Obama Proposes Rule to Protect Great Lakes
On Tuesday, March 25, the Obama Administration proposed a "water of the United States" rule that will clarify which U.S. waters are protected from pollution and degradation under the Clean Water Act of 1972. According to an article published in the Washington Post, the proposal would lead to stricter pollution controls for some areas and would restore the protection of many waters originally acknowledged by the Clean Water Act. The proposal will be subject to a 90-day public comment period.
The Environmental Protection Agency (EPA) website says the plan will reduce confusion about Clean Water Act protection, clarify the types of water covered under the Act, save businesses time and money, and help states to protect their respective waters.
This announcement comes just weeks after President Obama released the proposed 2015 budget, which cut the $300 million Great Lakes Restoration Initiative funding by $25 million dollars. The project was intended to address urgent threats to the Great Lakes, such as toxic pollution and invasive species.
In response to the new "waters of the United States" proposal, Larry Schweiger, National Wildlife Federation president and CEO, said, "This is a huge step forward for protecting America’s waters and wildlife. You cannot tear out a tree’s fine roots and expect it to survive. The streams and wetlands protected by this rule supply drinking water to more than one-third of all Americans. Our rivers, lakes and bays will be cleaner and healthier once this rule becomes the law of the land."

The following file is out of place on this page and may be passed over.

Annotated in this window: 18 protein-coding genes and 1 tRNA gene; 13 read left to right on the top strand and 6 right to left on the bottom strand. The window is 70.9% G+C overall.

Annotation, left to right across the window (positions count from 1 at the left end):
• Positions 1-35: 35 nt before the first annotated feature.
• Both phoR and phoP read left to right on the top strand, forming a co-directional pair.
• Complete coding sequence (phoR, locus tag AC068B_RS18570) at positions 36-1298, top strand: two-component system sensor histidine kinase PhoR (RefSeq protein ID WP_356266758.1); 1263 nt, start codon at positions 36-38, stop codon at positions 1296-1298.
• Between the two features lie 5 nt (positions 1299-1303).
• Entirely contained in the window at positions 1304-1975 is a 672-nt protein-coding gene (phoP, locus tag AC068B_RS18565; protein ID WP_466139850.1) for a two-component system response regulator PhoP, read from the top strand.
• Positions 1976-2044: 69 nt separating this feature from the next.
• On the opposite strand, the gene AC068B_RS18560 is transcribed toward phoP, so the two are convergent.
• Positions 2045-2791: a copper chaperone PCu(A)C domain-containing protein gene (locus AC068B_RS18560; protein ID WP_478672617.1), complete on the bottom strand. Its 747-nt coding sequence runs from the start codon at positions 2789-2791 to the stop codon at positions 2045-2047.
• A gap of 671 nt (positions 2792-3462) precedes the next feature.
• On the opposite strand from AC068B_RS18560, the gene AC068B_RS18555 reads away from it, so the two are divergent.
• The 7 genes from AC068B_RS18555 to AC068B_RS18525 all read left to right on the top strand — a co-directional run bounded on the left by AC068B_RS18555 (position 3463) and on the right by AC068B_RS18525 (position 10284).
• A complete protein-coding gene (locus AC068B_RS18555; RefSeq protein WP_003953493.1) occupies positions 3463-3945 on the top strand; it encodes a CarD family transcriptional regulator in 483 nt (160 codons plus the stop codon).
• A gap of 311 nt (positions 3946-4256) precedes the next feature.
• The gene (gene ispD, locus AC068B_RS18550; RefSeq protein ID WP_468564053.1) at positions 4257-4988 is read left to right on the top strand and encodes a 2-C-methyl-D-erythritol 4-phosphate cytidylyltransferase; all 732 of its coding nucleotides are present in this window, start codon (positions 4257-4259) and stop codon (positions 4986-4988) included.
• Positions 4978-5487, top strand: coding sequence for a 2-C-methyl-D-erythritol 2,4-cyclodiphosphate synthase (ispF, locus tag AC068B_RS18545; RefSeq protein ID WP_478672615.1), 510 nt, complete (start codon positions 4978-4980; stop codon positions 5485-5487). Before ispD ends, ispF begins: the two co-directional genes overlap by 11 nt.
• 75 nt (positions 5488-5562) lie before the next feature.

According to the Washington Post article, this ruling will be the first time that specific agricultural practices that are exempt from Clean Water Act regulation are clarified. The EPA and Army Corps and the United States Department of Agriculture’s Natural Resources Conservation Service (USDA NRCS) worked together to determine which practices would be exempt.
Todd Ambs, campaign director of the Healing Our Waters-Great Lakes Coalition, said "Forty two years ago Congress passed a law to clean up the waters of the United States. This rule will clarify how the law works to protect our waterways and, in particular, our Great Lakes. After all, it isn't called the 'Partially Clean Water Act.' At a time when we’re seeing federal Great Lakes restoration investments deliver results in communities across the region, this rule will help ensure that those gains are protected. This rule can help ensure that as we take one step forward, we aren’t also taking two steps back.”
Photo by Steve Jurvetson